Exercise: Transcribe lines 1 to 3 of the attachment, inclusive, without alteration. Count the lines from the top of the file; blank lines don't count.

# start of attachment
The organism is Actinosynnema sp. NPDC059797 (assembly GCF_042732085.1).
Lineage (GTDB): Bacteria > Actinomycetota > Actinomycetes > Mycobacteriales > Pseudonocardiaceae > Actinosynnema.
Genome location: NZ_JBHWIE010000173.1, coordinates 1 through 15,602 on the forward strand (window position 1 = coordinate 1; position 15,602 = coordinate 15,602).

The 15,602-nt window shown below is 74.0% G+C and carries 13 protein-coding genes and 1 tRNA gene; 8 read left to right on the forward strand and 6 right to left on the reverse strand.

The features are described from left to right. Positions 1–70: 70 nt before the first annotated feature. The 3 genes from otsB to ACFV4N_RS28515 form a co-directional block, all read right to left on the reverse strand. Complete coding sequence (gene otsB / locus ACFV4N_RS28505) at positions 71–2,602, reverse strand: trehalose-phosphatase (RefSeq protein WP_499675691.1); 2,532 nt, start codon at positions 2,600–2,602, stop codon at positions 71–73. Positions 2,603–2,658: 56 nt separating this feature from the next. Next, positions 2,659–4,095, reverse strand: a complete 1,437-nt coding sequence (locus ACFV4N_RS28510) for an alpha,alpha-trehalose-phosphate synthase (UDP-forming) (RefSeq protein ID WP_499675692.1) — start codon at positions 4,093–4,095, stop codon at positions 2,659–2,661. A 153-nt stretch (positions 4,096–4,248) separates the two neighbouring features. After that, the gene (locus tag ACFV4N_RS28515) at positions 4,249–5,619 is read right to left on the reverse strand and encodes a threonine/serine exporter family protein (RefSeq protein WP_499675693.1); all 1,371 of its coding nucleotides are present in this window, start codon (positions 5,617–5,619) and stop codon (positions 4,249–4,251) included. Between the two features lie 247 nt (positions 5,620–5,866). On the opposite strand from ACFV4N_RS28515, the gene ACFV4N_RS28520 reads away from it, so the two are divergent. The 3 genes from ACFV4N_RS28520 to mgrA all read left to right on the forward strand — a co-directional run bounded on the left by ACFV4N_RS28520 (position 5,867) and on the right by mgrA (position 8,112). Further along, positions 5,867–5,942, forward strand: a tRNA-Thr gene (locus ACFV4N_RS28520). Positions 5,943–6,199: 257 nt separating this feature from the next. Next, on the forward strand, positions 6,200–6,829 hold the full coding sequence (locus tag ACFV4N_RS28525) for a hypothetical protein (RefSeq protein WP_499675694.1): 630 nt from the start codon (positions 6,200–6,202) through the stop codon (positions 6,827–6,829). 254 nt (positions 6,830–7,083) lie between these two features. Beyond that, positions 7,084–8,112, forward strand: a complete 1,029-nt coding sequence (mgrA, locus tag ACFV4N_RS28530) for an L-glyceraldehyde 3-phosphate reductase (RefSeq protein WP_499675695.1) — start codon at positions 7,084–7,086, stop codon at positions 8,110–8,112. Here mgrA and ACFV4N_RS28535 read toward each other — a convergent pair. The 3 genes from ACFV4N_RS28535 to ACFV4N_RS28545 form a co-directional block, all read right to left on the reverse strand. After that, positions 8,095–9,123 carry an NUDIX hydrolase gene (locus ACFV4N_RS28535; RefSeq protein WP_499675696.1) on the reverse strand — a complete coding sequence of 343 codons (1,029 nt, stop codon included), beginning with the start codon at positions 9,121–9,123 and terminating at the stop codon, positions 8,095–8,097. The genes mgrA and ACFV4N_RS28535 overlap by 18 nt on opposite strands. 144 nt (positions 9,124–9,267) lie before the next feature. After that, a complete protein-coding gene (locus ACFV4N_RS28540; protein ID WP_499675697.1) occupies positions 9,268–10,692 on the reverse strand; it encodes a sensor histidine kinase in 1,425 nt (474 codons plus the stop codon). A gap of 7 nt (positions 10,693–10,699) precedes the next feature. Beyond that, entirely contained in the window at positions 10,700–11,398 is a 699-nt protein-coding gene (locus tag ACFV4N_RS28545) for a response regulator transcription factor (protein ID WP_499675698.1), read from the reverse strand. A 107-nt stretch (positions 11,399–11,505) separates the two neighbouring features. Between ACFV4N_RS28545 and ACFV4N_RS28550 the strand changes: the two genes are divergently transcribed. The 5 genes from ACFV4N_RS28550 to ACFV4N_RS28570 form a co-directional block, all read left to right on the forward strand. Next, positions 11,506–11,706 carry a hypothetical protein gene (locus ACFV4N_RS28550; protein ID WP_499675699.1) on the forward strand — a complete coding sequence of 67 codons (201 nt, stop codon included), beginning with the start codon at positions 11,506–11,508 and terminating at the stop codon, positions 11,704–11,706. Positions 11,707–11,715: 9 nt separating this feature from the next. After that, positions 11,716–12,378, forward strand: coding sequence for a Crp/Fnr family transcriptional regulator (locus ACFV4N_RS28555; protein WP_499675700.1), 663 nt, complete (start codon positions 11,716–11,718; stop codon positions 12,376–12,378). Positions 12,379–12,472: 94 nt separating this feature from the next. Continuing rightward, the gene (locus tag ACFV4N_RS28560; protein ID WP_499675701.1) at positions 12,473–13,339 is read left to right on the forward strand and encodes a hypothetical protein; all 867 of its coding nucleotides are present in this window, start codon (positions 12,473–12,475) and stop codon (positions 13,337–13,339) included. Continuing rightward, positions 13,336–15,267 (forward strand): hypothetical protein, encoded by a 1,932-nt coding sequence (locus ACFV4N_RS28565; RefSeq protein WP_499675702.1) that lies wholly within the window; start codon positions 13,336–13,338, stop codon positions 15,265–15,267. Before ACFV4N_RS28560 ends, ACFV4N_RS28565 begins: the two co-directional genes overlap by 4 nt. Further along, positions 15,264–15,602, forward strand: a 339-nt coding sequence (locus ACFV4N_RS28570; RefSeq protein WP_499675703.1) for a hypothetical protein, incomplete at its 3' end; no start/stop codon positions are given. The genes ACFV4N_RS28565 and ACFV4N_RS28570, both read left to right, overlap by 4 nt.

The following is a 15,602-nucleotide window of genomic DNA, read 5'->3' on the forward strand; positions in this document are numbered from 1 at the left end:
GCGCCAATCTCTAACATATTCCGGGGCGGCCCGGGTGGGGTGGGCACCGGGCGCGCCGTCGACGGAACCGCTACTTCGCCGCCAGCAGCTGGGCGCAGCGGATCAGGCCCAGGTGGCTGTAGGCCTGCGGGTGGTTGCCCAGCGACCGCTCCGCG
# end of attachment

The organism is Actinosynnema sp. NPDC059797 (assembly GCF_042732085.1).
Lineage (GTDB): Bacteria > Actinomycetota > Actinomycetes > Mycobacteriales > Pseudonocardiaceae > Actinosynnema.
Genome location: NZ_JBHWIE010000173.1, coordinates 1 through 15,602 on the forward strand (window position 1 = coordinate 1; position 15,602 = coordinate 15,602).